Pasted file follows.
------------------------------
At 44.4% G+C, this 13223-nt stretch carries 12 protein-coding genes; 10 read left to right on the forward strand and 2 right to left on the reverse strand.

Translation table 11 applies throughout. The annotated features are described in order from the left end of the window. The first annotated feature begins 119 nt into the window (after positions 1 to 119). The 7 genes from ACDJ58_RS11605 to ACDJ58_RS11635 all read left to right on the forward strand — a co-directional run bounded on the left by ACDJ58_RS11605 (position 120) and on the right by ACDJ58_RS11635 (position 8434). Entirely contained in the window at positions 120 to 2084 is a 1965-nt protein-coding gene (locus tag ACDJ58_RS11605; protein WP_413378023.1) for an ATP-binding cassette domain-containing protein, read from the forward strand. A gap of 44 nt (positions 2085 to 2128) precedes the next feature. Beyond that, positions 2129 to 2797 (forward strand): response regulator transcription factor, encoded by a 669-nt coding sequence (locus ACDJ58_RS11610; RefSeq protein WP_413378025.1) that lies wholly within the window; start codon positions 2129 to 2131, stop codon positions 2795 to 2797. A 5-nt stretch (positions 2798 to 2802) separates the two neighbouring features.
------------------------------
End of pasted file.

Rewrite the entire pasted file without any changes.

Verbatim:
At 44.4% G+C, this 13223-nt stretch carries 12 protein-coding genes; 10 read left to right on the forward strand and 2 right to left on the reverse strand.

Translation table 11 applies throughout. The annotated features are described in order from the left end of the window. The first annotated feature begins 119 nt into the window (after positions 1 to 119). The 7 genes from ACDJ58_RS11605 to ACDJ58_RS11635 all read left to right on the forward strand — a co-directional run bounded on the left by ACDJ58_RS11605 (position 120) and on the right by ACDJ58_RS11635 (position 8434). Entirely contained in the window at positions 120 to 2084 is a 1965-nt protein-coding gene (locus tag ACDJ58_RS11605; protein WP_413378023.1) for an ATP-binding cassette domain-containing protein, read from the forward strand. A gap of 44 nt (positions 2085 to 2128) precedes the next feature. Beyond that, positions 2129 to 2797 (forward strand): response regulator transcription factor, encoded by a 669-nt coding sequence (locus ACDJ58_RS11610; RefSeq protein WP_413378025.1) that lies wholly within the window; start codon positions 2129 to 2131, stop codon positions 2795 to 2797. A 5-nt stretch (positions 2798 to 2802) separates the two neighbouring features.